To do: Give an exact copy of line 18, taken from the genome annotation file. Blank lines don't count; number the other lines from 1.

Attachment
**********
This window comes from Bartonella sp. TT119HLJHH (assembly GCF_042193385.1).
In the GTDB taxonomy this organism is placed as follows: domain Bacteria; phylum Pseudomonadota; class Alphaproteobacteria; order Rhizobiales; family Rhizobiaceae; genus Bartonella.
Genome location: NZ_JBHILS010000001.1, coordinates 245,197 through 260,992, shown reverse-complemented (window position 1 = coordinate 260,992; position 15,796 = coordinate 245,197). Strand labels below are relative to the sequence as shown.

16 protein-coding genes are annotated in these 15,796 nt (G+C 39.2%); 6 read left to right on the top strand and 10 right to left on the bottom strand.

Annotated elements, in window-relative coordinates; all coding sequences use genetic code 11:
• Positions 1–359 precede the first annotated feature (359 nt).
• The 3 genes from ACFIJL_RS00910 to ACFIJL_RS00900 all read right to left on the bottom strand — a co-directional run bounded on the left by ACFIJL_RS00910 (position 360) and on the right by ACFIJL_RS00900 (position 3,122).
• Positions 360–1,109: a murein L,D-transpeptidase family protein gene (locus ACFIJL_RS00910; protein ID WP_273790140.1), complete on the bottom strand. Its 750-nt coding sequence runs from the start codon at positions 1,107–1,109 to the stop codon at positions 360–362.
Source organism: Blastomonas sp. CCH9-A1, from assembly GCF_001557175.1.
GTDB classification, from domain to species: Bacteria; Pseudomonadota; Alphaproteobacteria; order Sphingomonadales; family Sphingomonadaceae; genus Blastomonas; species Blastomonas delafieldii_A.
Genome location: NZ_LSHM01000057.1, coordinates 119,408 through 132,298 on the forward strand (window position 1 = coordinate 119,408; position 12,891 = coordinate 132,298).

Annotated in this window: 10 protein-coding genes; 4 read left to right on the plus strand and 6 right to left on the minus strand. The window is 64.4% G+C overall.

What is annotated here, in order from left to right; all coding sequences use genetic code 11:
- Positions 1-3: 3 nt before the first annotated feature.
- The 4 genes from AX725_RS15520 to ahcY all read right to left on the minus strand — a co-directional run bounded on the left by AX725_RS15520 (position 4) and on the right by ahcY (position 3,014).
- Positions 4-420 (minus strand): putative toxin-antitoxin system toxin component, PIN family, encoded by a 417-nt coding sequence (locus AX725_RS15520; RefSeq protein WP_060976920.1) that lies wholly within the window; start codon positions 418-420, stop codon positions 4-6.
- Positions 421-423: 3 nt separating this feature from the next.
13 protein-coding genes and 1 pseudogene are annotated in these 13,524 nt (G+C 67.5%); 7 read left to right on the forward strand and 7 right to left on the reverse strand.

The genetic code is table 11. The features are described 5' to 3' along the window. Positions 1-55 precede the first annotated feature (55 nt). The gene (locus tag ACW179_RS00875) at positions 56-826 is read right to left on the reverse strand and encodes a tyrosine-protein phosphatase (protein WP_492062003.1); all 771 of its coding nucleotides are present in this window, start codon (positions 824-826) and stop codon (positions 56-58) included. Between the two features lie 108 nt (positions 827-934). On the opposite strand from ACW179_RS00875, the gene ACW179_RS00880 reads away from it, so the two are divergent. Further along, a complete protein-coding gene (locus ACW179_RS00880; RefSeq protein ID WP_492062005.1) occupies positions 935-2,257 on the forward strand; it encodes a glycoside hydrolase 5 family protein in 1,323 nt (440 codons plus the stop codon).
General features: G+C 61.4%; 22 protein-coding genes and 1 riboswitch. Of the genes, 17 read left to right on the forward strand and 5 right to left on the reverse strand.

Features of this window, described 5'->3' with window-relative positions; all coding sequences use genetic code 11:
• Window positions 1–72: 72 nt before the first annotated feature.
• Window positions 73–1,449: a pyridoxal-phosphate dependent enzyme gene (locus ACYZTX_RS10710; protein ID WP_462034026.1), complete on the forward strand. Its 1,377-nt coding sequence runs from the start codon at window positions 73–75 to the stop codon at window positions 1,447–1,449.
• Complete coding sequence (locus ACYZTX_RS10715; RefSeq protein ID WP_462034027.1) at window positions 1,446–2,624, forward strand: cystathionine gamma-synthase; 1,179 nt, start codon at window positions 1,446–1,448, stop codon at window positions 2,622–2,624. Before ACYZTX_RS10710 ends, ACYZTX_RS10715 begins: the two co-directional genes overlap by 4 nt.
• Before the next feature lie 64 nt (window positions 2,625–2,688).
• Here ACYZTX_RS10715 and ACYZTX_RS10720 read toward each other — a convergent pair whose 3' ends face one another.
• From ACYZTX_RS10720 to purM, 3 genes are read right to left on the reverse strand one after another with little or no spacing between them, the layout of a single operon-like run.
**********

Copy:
13 protein-coding genes and 1 pseudogene are annotated in these 13,524 nt (G+C 67.5%); 7 read left to right on the forward strand and 7 right to left on the reverse strand.